STOP Panels have found that a Respondent’s “unsupported, self-serving allegations alone are insufficient to establish that [the] Respondent has rights or legitimate interests in respect to the domain name at issue.” Twentieth Century Fox Film Corp. v. Benstein, FA 102962 (Nat. Arb. Forum Feb. 27, 2002) (finding the Respondent’s assertion that she registered the domain name <foxstudios.biz> in order to get a website address for her planned dance studios, without evidentiary support, was insufficient to establish that she had rights or interests in respect to the domain name at issue).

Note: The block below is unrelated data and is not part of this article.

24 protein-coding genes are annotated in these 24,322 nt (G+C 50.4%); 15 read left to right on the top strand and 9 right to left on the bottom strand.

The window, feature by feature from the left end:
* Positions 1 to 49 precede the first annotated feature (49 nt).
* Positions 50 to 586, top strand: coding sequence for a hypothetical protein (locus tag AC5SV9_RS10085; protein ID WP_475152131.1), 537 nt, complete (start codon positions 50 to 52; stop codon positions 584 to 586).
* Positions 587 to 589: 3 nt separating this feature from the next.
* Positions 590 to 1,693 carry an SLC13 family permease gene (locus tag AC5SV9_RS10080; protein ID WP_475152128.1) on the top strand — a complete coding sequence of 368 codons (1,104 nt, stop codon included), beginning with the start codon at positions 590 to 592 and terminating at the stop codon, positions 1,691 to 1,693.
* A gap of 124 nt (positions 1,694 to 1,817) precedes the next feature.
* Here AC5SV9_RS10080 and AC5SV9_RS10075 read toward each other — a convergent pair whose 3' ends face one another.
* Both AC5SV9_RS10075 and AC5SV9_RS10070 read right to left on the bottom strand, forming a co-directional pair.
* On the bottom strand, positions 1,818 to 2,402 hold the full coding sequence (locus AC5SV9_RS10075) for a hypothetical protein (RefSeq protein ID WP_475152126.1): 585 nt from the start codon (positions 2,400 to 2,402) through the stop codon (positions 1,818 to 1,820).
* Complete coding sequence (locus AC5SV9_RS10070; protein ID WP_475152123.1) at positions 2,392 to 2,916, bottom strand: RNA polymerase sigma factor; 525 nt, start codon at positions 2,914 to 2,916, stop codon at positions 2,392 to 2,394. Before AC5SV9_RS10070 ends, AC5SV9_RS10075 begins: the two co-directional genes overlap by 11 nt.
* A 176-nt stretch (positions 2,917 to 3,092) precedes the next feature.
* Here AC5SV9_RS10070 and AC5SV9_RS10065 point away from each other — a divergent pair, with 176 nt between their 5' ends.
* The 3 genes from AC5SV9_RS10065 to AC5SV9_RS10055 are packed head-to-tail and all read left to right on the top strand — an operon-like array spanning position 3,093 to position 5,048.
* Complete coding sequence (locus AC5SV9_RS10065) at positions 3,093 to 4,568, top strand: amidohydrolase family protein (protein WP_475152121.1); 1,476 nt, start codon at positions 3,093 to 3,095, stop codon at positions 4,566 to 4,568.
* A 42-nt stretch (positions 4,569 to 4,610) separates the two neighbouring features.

Even when a Respondent represents that it intends to use a domain name for a commercial purpose, its use under STOP Policy ¶ 4(c)(ii) must be for a bona fide offering of goods or services.
Registration of an infringing domain name in order to opportunistically trade on the goodwill of the Complainant’s mark does not constitute a bona fide offering of goods or services. See William L. Lyon & Assocs., Inc. v. Yata, FA 103043 (Nat. Arb. Forum March 21, 2002) (finding the Respondent’s “intent to trade [on] the goodwill of Complainant’s mark, by attracting Internet users confused as to the likely affiliation between Complainant and Respondent’s website” indicated the Respondent had no rights or legitimate interests pursuant to STOP Policy ¶ 4(c)(ii)).